Jeff Goldblum is 61. In person, even more than on screen, he looks, say, 48—tops. What keeps this inimitable, endlessly entertaining actor so spry and svelte that he can slip into off-the-rack Margiela suits? According to him, it's a steady intake of greens (chopped or liquefied), and a steady output of comically articulate work, like the kind he delivers in Wes Anderson's The Grand Budapest Hotel (in theaters now) and Roger Michell's Le Week-End (opening March 14 in limited release).
Catching up with DETAILS at Soho's Crosby Street Hotel (after our first chat at Budapest's Berlin premiere), Goldblum took the reins and kicked off the conversation himself, opening the door for a spirited, freewheeling chat about music, salad-making techniques, and, of course, style.
JEFF GOLDBLUM: What's your name?
DETAILS: I'm Kurt.
JEFF GOLDBLUM: K-U-R-T? You don't know a singer named Kurt Elling, do you?
DETAILS: I don't.
JEFF GOLDBLUM: Oh, I recommend that you do, especially if you like jazz, He's a well-respected jazz singer. Look up Kurt Elling.
DETAILS: I'll do that. I know you like jazz; you're a jazz pianist, right?
JEFF GOLDBLUM: I am. A hobbyist. But I love it. I play daily just for fun, and I play out and about once a week whenever I'm not working, currently, at Rockwell, which I invite you to come to. It's a place in Los Feliz by my house in L.A.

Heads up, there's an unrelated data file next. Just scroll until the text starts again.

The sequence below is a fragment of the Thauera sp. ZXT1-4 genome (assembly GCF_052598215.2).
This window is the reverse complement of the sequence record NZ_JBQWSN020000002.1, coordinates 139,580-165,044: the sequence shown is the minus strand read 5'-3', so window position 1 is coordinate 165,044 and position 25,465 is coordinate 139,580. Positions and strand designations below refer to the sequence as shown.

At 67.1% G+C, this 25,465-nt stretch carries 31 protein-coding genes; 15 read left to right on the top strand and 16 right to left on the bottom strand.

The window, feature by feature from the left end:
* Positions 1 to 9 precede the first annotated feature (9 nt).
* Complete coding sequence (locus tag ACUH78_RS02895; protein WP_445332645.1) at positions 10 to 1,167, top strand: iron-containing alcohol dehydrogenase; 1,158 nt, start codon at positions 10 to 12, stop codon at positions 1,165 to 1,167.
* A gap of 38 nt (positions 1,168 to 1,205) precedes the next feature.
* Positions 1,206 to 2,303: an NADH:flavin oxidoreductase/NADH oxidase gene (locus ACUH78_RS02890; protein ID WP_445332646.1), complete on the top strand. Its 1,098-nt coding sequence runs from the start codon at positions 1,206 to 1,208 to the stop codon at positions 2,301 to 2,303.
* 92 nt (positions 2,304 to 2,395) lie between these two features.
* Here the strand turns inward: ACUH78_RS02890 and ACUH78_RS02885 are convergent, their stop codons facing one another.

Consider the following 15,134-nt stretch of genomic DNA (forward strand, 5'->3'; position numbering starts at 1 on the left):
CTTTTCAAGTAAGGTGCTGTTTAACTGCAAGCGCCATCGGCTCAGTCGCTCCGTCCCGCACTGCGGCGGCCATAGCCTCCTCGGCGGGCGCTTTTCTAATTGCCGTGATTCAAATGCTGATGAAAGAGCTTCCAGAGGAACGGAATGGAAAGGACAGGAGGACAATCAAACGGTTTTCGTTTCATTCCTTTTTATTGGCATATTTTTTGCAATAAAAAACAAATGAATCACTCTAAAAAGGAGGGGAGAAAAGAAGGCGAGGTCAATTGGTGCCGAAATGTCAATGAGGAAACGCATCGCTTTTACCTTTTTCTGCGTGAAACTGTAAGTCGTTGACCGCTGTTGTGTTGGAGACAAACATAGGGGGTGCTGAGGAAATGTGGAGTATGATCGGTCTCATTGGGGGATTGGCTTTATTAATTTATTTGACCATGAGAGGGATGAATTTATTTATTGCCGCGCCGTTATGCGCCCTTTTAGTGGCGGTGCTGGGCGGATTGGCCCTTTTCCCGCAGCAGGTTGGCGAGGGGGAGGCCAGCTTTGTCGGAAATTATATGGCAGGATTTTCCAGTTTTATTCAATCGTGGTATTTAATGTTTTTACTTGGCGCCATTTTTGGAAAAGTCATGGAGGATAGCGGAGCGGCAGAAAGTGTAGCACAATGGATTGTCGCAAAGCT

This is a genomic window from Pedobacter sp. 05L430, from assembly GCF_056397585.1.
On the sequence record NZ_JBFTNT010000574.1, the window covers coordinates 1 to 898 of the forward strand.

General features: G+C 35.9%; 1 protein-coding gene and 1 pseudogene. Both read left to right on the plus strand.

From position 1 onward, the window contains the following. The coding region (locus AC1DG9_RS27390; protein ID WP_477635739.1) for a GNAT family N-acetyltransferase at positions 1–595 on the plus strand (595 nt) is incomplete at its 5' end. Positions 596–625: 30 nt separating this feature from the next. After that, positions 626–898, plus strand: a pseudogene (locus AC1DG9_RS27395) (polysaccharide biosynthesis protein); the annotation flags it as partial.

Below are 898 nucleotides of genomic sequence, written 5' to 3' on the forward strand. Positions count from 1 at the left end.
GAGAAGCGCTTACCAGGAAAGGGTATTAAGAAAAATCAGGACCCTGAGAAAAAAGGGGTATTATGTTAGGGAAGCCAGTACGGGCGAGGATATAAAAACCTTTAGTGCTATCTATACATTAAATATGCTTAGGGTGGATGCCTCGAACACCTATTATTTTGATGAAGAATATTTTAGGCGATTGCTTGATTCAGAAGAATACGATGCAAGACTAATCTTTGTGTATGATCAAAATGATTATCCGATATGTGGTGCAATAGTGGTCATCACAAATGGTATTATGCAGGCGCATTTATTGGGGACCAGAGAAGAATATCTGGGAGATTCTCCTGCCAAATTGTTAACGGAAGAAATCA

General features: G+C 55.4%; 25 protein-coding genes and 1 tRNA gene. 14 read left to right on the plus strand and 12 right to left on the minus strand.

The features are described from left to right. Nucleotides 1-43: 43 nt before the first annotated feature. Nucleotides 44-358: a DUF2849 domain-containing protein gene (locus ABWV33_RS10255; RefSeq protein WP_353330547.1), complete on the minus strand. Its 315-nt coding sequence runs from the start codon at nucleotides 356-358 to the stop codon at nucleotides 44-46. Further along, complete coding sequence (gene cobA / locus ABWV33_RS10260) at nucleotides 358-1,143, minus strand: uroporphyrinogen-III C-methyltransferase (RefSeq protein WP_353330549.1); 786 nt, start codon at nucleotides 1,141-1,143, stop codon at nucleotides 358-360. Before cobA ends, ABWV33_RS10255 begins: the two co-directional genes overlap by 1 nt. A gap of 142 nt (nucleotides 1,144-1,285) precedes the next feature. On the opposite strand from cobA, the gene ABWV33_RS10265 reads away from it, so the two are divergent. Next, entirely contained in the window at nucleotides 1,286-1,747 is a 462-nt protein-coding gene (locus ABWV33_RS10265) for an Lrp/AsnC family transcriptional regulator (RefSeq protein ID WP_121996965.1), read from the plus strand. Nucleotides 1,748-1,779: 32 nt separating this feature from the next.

DETAILS: If you weren't a professional actor, would you have been a professional musician?
JEFF GOLDBLUM: I'm barely a professional anything, but I like playing, I know that. I like the idea of being an amateur anything, which I think is just for the love of it. I think I'm an amateur actor, and yeah, I do love music.
DETAILS: Who makes your suit?
JEFF GOLDBLUM: Margiela.
DETAILS: And Margiela made the suit you were wearing at the Berlin Film Festival. A blue suit. I don't think you'd even hemmed the pants yet.
JEFF GOLDBLUM: As I haven't here!
DETAILS: Why is that?
JEFF GOLDBLUM: Because they seemed, off the rack, to come to the right length, and I didn't want to fool with them. And there's something so aesthetically right about them. I didn't fool with anything. That's why Margiela is particularly good for me. This waist was perfect exactly like it was off the rack. And the length of the pants! So I thought it was great—give it to me, I'll wear it today. How do you like this watch? What do you think about that?
DETAILS: Who makes it?
JEFF GOLDBLUM: Max Bill.
DETAILS: And the glasses?
JEFF GOLDBLUM: Tart Optical.
DETAILS: You had a clear pair in Berlin.
JEFF GOLDBLUM: Also Tart Optical.
DETAILS: A company you swear by?